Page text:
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Have you ever gotten the “uh-huh, uh-huh, uh-huh” when talking to someone with the head nod?” You are left wondering if anybody comprehends what you were saying. Or, have you ever done it and walked away, not learning anything? Everything the person might have said went through one ear and out the other. I know I’ve done that plenty of times for many reasons. One is that I wasn’t interested in what the person was saying, or it wasn’t relatable to me. Or the person didn’t explain the situation or subject enough for me to comprehend what they were trying to say.

It’s like when you are in school, and your English teacher makes you read Shakespeare. Shakespeare is written in early modern English with metaphors, motifs, and similes. Your teacher must explain what’s happening for you to comprehend the story. I remember thinking, can we watch the movie? I was lost, trying to comprehend what was going on.

Even when you try to read the bible, King James Version, or the bible in the original Hebrew text, I hear there are a lot of missing contexts that you learn about that are not in other versions due to them being lost in translation. When I quickly looked up the difference between the Hebrew bible text and the King James version, I found one site explaining how to translate the word almah. A Hebrew word was translated to “young women” in the early English translation, and the old Christian testament translated the word as “virgin.” There is a big difference between the words virgin and young women, and many questions come to mind when I think of young women, which is a different conversation. Communication is like that sometimes, and things become lost in translation. You could be talking all day long, but it doesn’t mean anybody comprehends what you are saying. I hope you understand what I am saying in this article.

But on the other hand, many of us in certain situations don’t like asking questions because we don’t want to appear dumb or annoy others with our questions. So, we will walk away from the conversation as confused as we went in, sometimes even more confused.

  • You must be bold, ask questions, and seek help to understand better.
Photo by Gary Butterfield on Unsplash

But as the famous Tony Ribbons says, “To effectively communicate, we must realize that we are all different in the way we perceive the world and use this understanding as a guide to our communication with others.”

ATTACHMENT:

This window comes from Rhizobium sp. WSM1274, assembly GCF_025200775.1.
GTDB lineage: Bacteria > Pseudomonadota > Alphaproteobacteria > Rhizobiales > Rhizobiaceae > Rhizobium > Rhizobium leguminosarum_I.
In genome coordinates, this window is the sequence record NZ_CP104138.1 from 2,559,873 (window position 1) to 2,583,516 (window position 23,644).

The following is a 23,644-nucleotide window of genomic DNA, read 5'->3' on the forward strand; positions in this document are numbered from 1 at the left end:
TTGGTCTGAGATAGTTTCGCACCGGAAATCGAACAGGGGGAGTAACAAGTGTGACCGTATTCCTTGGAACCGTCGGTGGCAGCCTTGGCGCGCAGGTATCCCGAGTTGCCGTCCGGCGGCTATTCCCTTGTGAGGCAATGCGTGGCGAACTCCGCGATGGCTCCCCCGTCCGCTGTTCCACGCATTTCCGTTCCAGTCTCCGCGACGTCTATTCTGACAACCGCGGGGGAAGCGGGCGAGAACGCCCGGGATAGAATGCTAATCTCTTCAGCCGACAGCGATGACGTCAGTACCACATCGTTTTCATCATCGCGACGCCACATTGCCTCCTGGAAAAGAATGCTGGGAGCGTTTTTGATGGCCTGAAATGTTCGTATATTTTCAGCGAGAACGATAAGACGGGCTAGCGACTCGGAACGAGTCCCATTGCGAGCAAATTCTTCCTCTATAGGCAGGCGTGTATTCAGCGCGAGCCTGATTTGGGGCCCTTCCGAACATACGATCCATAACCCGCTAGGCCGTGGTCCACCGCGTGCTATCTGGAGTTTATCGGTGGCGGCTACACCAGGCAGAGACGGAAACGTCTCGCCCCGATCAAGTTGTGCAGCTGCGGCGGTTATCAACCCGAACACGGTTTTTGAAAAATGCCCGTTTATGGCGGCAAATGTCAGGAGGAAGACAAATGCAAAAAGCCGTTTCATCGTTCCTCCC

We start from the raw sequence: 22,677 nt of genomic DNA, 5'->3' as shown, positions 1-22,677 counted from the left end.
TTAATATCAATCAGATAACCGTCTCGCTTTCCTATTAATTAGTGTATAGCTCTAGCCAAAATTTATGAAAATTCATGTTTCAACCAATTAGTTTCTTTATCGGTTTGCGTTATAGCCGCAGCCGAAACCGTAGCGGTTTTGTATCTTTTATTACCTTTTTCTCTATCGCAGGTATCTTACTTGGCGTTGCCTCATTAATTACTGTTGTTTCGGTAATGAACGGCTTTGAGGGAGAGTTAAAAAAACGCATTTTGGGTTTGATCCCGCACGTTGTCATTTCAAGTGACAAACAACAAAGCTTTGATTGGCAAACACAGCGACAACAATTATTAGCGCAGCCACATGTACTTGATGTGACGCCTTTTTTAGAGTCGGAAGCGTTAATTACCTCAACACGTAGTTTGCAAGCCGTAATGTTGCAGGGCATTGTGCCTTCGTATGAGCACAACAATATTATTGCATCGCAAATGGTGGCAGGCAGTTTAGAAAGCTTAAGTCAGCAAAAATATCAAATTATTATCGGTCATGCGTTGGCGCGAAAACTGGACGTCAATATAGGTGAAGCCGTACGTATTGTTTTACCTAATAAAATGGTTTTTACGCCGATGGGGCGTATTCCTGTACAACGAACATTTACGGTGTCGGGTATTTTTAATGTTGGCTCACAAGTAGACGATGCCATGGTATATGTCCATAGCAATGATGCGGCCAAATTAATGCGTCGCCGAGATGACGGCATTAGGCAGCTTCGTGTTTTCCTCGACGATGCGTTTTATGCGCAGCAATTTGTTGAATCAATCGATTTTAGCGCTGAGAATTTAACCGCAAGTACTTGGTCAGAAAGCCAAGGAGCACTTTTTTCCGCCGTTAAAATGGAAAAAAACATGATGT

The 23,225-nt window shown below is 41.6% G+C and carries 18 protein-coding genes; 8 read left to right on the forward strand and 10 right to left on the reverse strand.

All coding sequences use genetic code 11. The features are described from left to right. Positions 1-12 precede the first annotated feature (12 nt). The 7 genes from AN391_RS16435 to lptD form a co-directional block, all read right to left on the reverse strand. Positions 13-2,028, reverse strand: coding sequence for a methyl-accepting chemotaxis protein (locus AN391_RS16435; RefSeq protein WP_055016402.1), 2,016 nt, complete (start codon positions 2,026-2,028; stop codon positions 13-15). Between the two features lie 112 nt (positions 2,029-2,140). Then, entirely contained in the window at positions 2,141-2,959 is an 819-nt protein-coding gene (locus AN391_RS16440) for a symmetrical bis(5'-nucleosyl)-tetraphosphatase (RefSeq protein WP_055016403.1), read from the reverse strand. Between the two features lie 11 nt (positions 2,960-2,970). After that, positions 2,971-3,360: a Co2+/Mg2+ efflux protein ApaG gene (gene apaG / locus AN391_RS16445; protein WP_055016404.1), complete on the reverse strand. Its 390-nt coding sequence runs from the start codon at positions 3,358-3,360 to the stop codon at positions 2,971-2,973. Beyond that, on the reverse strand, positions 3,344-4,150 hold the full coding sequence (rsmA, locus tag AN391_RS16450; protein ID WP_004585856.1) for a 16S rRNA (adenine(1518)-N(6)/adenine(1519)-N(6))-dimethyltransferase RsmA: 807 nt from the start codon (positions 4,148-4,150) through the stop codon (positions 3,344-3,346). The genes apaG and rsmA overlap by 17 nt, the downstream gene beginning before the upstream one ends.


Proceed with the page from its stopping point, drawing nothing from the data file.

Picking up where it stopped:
Without understanding, all people hear is “blah, blah, blah!” To effectively communicate, you must be clear, correct, complete, concrete, concise, coherent, and courteous. Whether it is business or personal, you must

  • Be clear─ you and your audience must be clear about your message’s purpose. Why do you think your audience needs to hear it, and what do you want to accomplish by delivering this discussion? During your discussion, make sure you are speaking simply so everyone can understand what you are saying. Concentrate on the main points, and don’t use phrases or sayings that can confuse your audience. On a personal level,  communication is required to have a genuine connection with someone, and you must commit to reconnecting when it is not clear that you have a genuine connection.
  • Your communication has to be correct, which means making sure that the language is appropriate, has no inaccuracies, and has no mistakes, whether written or oral. You also have to be conscious of who you are talking to. There are things you can say to a group of adults that you wouldn’t say to a group of teenagers. On a personal level, you must identify your communication style or love language. Everyone is different and prefers different types of communication. Dedicate time to being correct about who your partner is.
  • Your communication needs to be complete with enough detail for people to make and come to a conclusion and make an informed decision. Try to appeal to your audience’s emotions. In your relationship, you must be complete, which means learning about their needs and if it is being met—and Learning to be loving and intimate with them.
  • Your communications have to be concrete in the messaging, and it has to be filled with confidence and factual evidence. In your relationship, you have to be present; open, honest, and supportive is how you be concrete.
  • Keep your communication concise, which means getting straight to the point and simple. Do not repeat anything you already said before. In your relationships, being concise is lettings things go and getting rid of any negative behaviors that you might have that could ruin your relationship.
  • Your communications have to be coherent, and what you are trying to say has to make sense and have a flow. For example, if you give steps to a solution, you cannot talk about step 3 first because you feel like step 3 is more exciting. You have to start with step one, so your audience doesn’t get confused. In relationships, being coherent means listening to what your partner says and how they feel.
  • Lastly, you have to be courteous in your communication. You have to be polite and respectful in your communication and of your audience. Do not use any language that might defend a person or group. Sometimes in relationships, that means starting over. Taking things back to when you first met and went out on dates like you used to. Because you are not the same person you were when you first met. You might have been younger with just a high school diploma, living at home with your parents, and barely any working experience. Now, you are fully connected with a master’s degree, a car, a home, and kids. You are not the same person you were before.

Remember, sometimes it is not what you say; it is how you say it.

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